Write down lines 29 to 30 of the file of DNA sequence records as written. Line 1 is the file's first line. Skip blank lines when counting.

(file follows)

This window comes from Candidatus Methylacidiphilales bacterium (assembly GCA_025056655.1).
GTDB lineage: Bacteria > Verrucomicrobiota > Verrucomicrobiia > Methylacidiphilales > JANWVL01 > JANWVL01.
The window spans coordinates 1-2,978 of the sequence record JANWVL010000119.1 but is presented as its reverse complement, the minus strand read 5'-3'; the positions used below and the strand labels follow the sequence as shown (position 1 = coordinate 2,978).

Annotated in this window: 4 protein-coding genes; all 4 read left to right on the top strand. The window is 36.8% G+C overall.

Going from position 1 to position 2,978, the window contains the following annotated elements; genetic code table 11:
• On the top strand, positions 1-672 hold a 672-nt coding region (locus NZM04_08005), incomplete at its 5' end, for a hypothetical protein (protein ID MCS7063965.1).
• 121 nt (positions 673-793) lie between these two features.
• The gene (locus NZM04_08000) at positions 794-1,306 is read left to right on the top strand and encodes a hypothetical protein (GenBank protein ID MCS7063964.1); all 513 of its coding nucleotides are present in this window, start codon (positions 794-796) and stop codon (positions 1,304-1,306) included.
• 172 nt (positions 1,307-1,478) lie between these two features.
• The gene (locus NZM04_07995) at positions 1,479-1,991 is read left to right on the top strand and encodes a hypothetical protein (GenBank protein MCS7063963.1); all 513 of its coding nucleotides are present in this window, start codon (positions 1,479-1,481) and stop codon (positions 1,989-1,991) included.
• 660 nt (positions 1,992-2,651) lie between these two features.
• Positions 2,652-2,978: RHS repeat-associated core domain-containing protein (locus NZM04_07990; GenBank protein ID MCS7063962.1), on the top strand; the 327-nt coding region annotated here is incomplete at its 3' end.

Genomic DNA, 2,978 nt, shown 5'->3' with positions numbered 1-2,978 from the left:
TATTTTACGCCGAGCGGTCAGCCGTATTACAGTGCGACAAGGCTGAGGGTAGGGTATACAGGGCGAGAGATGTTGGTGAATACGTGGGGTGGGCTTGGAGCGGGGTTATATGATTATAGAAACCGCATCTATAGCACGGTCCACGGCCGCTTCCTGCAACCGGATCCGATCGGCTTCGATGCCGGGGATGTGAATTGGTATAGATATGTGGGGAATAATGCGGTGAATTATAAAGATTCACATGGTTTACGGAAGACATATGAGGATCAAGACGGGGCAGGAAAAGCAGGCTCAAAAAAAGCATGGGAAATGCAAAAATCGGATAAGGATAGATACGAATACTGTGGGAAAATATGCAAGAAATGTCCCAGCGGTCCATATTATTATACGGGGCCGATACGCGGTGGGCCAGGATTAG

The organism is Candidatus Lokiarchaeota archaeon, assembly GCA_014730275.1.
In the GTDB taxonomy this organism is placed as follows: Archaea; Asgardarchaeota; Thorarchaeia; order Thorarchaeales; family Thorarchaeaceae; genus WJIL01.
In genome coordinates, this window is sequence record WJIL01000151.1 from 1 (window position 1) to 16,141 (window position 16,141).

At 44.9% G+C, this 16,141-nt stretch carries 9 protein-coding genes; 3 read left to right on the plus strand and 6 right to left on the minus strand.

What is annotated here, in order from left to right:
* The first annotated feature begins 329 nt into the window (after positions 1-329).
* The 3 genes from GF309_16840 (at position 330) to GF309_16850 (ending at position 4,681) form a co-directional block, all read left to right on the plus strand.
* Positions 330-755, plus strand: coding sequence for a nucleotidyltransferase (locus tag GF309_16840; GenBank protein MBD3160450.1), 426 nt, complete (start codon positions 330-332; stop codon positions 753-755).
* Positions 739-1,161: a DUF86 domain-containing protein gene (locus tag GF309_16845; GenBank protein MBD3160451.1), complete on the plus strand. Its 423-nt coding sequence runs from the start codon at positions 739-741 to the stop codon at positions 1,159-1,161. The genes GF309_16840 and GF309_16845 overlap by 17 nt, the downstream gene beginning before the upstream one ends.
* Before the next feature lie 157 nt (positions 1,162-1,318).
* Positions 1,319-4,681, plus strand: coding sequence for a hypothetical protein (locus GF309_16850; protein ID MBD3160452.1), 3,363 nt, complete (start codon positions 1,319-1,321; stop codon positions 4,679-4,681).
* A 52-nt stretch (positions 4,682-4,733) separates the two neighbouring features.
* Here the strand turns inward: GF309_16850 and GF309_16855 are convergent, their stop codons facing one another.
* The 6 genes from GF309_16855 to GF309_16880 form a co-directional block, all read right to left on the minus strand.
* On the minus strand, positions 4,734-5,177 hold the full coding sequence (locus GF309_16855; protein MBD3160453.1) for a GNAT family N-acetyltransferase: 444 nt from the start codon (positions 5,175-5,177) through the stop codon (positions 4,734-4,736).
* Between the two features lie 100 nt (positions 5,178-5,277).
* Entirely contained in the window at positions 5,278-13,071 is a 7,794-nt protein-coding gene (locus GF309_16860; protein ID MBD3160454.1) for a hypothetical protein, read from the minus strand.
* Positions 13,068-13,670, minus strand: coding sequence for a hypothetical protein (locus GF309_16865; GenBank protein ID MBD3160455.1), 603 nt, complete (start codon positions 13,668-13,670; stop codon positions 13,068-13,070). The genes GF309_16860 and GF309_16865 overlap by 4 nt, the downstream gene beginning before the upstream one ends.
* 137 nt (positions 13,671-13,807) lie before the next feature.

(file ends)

* On the minus strand, positions 4,734-5,177 hold the full coding sequence (locus GF309_16855; protein MBD3160453.1) for a GNAT family N-acetyltransferase: 444 nt from the start codon (positions 5,175-5,177) through the stop codon (positions 4,734-4,736).
* Between the two features lie 100 nt (positions 5,178-5,277).